Are you fascinating beyond compare? Do you own a monkey? Do you put pants on your parakeet? Do you amaze yourself with your own charm, acumen, or shoe collection? Or are you dull as a kitchen knife? Are you unable to find any adjectives to describe yourself in any way? Is “nice” too strong a word to describe you?

Snazzy or nearly invisible, anyone can get themselves written into a novel. Everyone can be a character, whether you are fantastically fantastic or earth-shatteringly boring or somewhere in between. You can even be considered once you are dead. Don’t let a missing pulse keep you from trying.

Here is your guide to getting you – wonderful or zzzzzz’y you – into the closest novel.

1. Know an author (or be one).
2. Think about yourself. Think some more. Write a list of descriptors about yourself (if you are reaching for words and coming up with a blank, please note that words such as “the” do not count as descriptive). Tell yourself all about yourself.
3. Embellish. Whichever direction you lean, make yourself more – much, much more – than you already are. If you are chubby, give yourself about 105 extra pounds. If you are selfish, tell the story of your most self-indulgent moment and make it worse than ever. If you are simply fabulous, just because, then crank up the fabulous. Flat and nearly invisible? Dull it up!
4. Ask your friends or monkey what qualities about you they adore, or abhor, or wish you had, or can’t even come up with. Memorize these desperately or dispense with them entirely depending on whether they please you (unless you are incapable of pleasure, in which case, hang on to them until step 8).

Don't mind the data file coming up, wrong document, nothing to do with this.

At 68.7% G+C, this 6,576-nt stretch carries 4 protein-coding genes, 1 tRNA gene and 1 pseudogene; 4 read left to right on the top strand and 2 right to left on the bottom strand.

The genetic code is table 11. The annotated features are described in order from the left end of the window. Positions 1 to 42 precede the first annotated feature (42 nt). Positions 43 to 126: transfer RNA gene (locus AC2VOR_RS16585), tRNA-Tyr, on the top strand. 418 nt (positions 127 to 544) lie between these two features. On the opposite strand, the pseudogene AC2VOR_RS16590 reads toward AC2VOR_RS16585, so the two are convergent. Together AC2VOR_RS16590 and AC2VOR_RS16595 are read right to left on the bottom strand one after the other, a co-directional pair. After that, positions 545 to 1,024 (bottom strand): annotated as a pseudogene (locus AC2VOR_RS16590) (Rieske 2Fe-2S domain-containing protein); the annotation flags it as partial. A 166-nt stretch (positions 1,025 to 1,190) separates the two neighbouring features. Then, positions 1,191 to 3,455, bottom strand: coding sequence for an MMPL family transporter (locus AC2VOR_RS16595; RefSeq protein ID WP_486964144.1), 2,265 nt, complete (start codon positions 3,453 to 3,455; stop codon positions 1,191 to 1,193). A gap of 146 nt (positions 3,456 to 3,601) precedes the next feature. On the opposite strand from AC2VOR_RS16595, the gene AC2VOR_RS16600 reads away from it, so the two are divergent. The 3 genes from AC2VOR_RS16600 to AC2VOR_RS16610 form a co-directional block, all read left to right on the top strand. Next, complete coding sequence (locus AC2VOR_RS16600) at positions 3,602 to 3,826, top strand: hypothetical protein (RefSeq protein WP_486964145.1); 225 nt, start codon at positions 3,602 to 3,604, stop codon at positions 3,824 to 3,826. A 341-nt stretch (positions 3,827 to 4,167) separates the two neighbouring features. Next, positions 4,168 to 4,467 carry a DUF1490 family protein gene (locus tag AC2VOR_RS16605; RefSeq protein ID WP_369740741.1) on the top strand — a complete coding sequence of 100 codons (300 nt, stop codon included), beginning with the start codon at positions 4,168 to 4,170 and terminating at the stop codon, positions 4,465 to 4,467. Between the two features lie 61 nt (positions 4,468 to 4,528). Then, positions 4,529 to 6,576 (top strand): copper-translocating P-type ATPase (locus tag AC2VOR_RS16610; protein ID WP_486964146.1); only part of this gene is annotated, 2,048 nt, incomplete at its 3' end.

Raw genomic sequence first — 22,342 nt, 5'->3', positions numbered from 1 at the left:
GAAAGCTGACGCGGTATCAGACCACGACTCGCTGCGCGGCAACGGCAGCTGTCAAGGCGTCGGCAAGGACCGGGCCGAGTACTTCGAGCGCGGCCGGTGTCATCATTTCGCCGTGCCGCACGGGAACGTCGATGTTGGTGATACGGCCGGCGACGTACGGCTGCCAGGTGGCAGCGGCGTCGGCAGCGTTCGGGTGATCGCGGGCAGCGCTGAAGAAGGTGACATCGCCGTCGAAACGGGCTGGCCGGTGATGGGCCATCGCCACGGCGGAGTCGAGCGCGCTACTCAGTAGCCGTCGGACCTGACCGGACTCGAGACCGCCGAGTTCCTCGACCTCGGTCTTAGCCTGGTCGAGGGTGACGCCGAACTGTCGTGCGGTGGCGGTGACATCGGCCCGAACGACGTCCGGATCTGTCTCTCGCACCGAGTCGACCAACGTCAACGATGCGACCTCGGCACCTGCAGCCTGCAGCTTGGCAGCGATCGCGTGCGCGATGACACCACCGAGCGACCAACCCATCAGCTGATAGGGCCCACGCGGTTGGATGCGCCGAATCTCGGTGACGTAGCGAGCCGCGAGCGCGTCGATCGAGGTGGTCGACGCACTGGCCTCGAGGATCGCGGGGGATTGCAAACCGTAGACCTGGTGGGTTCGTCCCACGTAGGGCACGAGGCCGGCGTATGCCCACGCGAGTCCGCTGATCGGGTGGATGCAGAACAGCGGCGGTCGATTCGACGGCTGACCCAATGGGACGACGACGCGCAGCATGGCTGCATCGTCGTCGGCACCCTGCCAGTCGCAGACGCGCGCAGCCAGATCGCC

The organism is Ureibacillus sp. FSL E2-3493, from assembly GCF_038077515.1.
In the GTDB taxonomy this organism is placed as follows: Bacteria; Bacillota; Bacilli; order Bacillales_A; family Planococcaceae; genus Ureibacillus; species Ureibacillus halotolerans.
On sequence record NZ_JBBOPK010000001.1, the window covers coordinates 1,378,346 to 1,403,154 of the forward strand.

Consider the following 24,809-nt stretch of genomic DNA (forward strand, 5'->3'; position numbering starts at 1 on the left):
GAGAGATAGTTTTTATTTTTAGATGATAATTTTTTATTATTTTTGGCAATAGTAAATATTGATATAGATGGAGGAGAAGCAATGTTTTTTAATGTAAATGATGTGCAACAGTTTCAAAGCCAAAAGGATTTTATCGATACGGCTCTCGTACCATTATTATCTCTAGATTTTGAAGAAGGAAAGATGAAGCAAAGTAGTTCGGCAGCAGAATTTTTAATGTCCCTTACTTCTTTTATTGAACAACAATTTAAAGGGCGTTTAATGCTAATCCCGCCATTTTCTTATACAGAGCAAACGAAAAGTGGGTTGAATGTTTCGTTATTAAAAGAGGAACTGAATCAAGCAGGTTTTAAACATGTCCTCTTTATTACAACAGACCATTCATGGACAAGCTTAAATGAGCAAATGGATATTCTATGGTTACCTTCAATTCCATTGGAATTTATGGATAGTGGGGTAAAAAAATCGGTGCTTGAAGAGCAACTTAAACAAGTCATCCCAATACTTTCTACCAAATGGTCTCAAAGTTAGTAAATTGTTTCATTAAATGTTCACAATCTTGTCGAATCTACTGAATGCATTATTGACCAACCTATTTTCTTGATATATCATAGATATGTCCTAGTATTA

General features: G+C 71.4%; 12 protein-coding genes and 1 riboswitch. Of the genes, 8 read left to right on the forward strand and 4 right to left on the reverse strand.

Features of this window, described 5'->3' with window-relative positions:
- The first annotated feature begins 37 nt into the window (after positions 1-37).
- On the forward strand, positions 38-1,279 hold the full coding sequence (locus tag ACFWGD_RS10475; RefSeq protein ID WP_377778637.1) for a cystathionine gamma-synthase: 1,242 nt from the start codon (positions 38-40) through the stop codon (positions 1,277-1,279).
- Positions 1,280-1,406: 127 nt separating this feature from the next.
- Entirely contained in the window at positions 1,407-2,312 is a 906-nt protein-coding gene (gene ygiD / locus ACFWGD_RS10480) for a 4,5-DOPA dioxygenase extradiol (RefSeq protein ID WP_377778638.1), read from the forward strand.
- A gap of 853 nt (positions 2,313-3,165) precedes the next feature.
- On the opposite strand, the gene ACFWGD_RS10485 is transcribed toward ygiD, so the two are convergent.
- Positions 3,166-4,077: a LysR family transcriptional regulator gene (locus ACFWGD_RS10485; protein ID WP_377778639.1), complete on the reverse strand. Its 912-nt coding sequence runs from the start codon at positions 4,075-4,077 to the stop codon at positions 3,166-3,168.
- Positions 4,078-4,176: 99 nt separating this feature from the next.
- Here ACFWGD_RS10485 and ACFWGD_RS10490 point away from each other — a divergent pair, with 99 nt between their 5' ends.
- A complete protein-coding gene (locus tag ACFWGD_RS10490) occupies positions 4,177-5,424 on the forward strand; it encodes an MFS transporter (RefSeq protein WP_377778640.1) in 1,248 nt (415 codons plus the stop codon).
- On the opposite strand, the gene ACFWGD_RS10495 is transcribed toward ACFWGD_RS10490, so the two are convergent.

5. Record a few of the things you love/hate/tolerate doing. Perhaps you are a shockingly old champion ice skater, having won every gold medal since the Olympics began. Or maybe you are an excellent cannibal, with the additional skill of eluding police at every turn. Or perhaps you can carve fruit into tiny animals, or bowl badly. Or you may be one of only 10 human beings alive who neither understand, create, nor generate humor, like that guy Michael I dated (briefly).
6. Whatever it is, record, record, RECORD. Write each element on a sticky note or expensive Japanese handmade paper, depending on your character. Finally, once completed, write the manner in which you fascinatingly/weirdly/mind-numbingly dully accomplished this.
7. Compile the list into one paragraph on another sticky/Japanese piece of paper. Put the words together into one run-on sentence of utter amazement/chilling nothingness.

Congratulations! Now you know the entirety (or brevity) of your “character” for someone’s novel!

8. Now is the time to “become” that character you’ve always wanted to be or regretted that you are. It’s time to act!  That’s right.  Act like you.
9. Practice, practice, practice being yourself for seven days without ceasing. Remember, sleep is no excuse! Sleep like yourself.
10. Once you have accomplished this, record yourself acting like yourself, only more so, and send immeditately to the closest novelist. Be sure to include a loving or threatening or bland explanatory note. Alternately, write yourself as a (the only?) character in your own horrifying/thrilling/sleepifying novel or Frequently Asked Questions section of a hand-vac user’s manual.

Boom! That’s it! You are now on your way to becoming truly entrenched in the twists and turns of a splendiferous work of art (or 2000 page instructional manual on the correct method for parting your hair).

Way to go!

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